I thought the comments at Oregonlive were a pretty accurate cross-section of public opinion. There was sympathy, sarcasm, unreasonable anti-bike sentiment, unreasonable anti-car sentiment, and classic anonymous internet aggression. For a site that isn’t particularly dedicated to cycling, I didn’t find it to be too over-the-top. Yes, I hope for better, but in the meantime, I choose to spend more time here than on Oregonlive.

Anonymous
Guest
Anonymous

Our Prayers and thoughts go out to both families of the parties involved in this incident.

Very sad for all…

Val A Lindsay II
Guest
Val A Lindsay II

Damn, damn, damn. My sympathy and empathy for all involved…

Kyrstin
Guest
Kyrstin

So sad. I came home from a ride that took me right through that intersection to the news of this tragic accident. Our families thoughts are with those of touched by this incident.

Anonymous
Guest
Anonymous

this is exactly where the mayor had previously proposed a cycletrack. I have to say where is it Sam??? You have been in office for awhile but I havn’t seen any actual movement on improving bike facilities at this intersection. Additionally can we get a traffic circle installed here, the 5 way stop is bizarre and dangerous leading to many near misses. Safety would be much improved with a slowing feature rather than a stop and punch it feature.

bjorn

Bjorn
Guest
Bjorn

this is exactly where the mayor had previously proposed a cycletrack. I have to say where is it Sam??? You have been in office for awhile but I havn’t seen any actual movement on improving bike facilities at this intersection. Additionally can we get a traffic circle installed here, the 5 way stop is bizarre and dangerous leading to many near misses. Safety would be much improved with a slowing feature rather than a stop and punch it feature.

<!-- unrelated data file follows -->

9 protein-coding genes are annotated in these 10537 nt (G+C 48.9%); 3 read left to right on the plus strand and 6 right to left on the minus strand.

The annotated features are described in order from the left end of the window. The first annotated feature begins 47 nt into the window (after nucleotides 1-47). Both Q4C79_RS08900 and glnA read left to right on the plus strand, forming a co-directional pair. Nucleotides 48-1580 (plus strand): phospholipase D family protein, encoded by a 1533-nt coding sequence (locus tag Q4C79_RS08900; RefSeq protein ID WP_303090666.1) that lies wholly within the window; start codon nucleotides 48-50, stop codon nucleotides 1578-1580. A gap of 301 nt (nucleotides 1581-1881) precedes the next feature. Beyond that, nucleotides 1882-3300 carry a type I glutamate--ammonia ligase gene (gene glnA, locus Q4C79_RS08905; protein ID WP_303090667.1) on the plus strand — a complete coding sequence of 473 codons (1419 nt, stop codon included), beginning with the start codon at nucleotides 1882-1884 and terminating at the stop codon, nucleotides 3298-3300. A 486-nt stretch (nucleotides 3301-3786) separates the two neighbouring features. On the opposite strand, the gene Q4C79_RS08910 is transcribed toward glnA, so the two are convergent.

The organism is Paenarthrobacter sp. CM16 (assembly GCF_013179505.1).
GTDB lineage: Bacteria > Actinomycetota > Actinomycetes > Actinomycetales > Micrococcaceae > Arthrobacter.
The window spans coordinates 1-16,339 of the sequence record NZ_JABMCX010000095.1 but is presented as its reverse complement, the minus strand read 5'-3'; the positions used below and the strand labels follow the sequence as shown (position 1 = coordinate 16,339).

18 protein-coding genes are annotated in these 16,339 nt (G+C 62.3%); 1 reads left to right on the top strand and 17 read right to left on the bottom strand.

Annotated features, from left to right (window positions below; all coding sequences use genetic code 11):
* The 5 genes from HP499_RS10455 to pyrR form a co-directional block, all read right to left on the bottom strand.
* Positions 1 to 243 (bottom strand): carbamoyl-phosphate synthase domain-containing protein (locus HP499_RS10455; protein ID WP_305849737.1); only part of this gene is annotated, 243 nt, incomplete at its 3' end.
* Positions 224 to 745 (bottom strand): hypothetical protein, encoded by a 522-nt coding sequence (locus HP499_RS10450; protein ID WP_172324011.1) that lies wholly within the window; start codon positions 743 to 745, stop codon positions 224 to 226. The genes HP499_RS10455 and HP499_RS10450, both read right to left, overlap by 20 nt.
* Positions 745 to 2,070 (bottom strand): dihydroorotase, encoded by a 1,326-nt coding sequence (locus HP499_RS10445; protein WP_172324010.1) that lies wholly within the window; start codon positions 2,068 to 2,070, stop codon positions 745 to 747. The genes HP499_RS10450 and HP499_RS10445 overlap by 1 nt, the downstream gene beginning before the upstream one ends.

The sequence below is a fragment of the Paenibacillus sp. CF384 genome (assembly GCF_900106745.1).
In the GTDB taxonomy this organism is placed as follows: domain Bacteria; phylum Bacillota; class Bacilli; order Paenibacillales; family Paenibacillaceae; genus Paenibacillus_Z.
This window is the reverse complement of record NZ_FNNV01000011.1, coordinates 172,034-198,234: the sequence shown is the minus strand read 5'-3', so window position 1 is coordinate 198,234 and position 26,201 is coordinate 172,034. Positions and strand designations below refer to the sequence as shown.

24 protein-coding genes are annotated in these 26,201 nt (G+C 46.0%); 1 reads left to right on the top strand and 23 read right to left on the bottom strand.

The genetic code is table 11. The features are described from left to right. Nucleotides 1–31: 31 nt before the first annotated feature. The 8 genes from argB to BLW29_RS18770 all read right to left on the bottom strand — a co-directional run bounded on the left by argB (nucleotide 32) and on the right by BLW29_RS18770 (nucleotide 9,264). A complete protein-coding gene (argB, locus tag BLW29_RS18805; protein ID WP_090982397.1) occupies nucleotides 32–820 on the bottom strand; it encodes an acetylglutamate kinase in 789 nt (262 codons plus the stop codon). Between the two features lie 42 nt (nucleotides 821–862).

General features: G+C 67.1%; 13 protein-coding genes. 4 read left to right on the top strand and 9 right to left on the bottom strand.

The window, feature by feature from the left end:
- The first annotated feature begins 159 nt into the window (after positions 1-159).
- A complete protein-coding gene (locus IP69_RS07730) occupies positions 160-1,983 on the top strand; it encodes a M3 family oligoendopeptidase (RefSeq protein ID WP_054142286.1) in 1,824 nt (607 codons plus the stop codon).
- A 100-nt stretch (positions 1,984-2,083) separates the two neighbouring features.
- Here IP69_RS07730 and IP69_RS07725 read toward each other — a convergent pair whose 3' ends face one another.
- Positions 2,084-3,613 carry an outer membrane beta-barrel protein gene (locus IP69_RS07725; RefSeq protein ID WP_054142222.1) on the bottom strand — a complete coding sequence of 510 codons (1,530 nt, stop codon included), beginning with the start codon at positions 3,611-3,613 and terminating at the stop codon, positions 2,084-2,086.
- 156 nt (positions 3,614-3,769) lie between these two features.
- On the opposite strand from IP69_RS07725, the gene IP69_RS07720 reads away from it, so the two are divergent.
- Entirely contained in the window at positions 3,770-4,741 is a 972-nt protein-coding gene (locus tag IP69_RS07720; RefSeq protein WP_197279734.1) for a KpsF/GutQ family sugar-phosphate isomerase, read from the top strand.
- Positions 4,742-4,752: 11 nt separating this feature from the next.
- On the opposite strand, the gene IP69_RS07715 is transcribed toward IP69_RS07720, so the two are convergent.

bjorn

Patrick Valdez
Guest

My condolences goes out to the family of the cyclist. But let’s not join sides on this one. From the details I have read, the vehicle had the right of way and no drugs or alcohol were involved. I’m not laying blame on the cyclist either. It may have just been a tragic accident but whatever the outcome I only hope this doesn’t turn into another cars vs. bikes war.

wsbob
Guest
wsbob

In the second picture from the top, the terrain seems fairly level rather than an upward grade closer to the setting sun. At 5:30pm, is sun glare a problem for west-bound road users at this intersection? I’m not personally familiar with the intersection, but wondering if it might be a little early for the sun to be in people’s eyes… 6:30?

are
Guest
are